Badminton’s elite will look to gain a mental edge before the Olympics in the highly charged atmosphere of the Thomas and Uber Cups world team championships in China, beginning tomorrow.
While qualification for London is already decided, the highly prized biennial event is one of the last opportunities to inflict psychological wounds, and replicates the team setting of Olympic competition.
Formidable hosts China will be hot favourites for both the men’s and women’s titles in Wuhan, but rivals will be queuing up to give them a bloody nose before they enter the biggest stage of all in July.
“This is a dress rehearsal for London,” said Raphael Sachetat, chief editor of online badminton magazine Badzine International.
“Psychological advantage in a recent confrontation is always a big help before a major event like the Olympic Games.”
In the week-long, concurrent men’s and women’s events, 12 nations from around the world are split into four groups of three, with the top two going through to the knock-out stages.
In the men’s Thomas Cup, only three nations have won since 1948: Malaysia, Indonesia and China. The same three are the top contenders this year, alongside a tricky South Korean side and the doughty but ageing Danes. However China, under long-time coach Li Yongbo, remain the team to beat as they chase their fifth successive crown – and this time, with the advantage of their baying home support.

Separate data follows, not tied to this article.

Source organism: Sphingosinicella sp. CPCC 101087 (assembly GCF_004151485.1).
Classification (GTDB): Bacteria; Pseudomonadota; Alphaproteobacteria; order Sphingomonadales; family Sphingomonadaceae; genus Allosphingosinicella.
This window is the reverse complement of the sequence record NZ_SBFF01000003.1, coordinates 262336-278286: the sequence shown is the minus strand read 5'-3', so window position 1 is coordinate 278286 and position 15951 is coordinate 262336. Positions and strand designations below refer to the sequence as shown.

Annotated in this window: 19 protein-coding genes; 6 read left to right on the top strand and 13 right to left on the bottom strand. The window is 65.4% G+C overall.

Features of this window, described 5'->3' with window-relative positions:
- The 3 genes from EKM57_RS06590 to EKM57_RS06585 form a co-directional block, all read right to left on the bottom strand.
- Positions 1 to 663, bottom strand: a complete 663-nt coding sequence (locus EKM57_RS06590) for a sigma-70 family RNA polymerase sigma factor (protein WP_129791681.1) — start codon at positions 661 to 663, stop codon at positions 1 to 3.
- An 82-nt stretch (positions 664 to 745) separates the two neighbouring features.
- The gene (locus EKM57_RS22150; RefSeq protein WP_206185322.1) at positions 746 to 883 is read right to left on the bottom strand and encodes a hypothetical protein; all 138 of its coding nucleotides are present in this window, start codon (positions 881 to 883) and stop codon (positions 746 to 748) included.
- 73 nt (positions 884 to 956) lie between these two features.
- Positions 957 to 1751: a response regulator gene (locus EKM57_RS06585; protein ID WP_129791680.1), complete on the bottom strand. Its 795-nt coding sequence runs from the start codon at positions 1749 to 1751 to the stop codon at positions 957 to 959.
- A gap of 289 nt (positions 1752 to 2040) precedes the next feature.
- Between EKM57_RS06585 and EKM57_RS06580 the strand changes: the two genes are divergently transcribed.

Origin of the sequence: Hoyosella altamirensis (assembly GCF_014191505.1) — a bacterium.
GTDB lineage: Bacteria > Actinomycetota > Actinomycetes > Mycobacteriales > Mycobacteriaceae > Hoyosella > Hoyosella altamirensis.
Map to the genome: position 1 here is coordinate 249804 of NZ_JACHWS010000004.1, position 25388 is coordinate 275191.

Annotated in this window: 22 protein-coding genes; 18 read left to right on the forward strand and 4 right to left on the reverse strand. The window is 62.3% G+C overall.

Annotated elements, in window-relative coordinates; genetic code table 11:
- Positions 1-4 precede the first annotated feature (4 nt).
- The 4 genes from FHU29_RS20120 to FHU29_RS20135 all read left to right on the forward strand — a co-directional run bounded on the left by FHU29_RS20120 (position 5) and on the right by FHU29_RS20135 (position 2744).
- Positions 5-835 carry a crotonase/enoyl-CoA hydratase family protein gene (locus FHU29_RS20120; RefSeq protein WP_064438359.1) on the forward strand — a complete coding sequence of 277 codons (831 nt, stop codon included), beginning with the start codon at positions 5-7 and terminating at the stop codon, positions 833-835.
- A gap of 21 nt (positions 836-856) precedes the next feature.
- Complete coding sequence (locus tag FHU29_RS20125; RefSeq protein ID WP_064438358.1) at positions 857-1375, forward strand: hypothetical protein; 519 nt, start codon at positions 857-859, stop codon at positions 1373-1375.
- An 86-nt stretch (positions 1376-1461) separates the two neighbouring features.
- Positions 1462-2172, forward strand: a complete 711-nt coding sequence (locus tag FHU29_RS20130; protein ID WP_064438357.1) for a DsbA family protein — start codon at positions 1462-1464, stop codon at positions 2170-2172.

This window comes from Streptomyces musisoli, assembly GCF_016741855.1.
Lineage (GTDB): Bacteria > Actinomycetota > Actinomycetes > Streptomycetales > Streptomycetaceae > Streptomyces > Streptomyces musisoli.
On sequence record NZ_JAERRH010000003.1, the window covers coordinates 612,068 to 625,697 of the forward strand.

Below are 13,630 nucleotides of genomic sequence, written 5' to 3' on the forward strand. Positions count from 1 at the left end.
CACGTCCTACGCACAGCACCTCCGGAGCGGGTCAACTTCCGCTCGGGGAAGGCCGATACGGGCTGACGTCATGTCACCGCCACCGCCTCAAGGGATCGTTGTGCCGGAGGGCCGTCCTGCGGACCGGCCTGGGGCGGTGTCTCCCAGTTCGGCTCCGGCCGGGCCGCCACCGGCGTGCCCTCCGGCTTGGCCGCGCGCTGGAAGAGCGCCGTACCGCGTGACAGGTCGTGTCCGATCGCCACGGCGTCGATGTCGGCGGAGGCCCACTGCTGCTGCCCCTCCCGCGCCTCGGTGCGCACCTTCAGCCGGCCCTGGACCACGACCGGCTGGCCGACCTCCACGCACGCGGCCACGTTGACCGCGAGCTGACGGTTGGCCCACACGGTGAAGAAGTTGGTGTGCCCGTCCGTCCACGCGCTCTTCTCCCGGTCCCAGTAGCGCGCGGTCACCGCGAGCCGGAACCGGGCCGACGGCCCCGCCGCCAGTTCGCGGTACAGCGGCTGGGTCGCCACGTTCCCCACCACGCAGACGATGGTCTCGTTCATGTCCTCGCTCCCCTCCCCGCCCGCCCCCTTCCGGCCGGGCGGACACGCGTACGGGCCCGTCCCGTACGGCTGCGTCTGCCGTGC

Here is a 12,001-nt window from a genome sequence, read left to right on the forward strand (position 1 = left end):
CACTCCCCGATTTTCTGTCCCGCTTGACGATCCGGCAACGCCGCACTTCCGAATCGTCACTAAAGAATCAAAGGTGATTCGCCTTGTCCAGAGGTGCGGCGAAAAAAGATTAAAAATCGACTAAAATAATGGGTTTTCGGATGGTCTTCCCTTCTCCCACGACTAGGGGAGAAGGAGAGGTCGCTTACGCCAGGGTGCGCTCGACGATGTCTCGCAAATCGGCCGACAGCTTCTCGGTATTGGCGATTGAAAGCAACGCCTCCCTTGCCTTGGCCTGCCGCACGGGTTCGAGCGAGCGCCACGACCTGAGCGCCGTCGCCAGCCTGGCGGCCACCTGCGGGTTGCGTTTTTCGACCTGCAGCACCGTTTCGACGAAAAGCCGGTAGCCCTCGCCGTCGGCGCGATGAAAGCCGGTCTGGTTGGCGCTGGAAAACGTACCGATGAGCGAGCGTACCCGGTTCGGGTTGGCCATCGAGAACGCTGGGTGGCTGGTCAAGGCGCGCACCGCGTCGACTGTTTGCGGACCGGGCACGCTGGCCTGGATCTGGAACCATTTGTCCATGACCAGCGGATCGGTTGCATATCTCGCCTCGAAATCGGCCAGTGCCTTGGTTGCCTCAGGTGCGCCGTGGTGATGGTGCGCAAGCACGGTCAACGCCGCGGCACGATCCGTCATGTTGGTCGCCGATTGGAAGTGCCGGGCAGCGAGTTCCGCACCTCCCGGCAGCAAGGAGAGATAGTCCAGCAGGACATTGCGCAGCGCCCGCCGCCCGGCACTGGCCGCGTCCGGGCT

Two years ago in Kuala Lumpur, China dropped just one match en route to the title, and they will be looking to stamp their authority again starting with their group fixtures against Indonesia and England.
It’s also likely to be a last appearance at the event for world and Olympic champion Lin “Super” Dan, badminton’s most decorated player, who has already said he will take it easier after London.
Chen Long and Chen Jin, third and fourth in the world, suggest China’s supremacy could continue beyond the Lin Dan era, although neither has threatened the same kind of long-running dominance.
Meanwhile world No. 1 Lee Chong Wei is searching for form as he bids to wrest the Olympic crown from arch-rival Lin Dan. Injury-hampered Chong Wei, 29, has had a patchy year with losses in India and at the All-England Championships.
In the women’s game China have a point to prove after South Korea dramatically dethroned the six-time defending champions two years ago.
China’s three Wangs – Yihan, Xin, Shixian – who occupy the top three spots in the world rankings, will be looking to avenge the 3-1 final defeat and stake an early claim on Olympic glory.
Among China’s main challengers are India, who will be pinning their hopes on a top individual performance from their charismatic star – world No. 5 Saina Nehwal.
The tournament is contested as best-of-five singles and doubles matches in the group stage, falling to best-of-three in the knock-out stages. It starts today and finishes on May 27.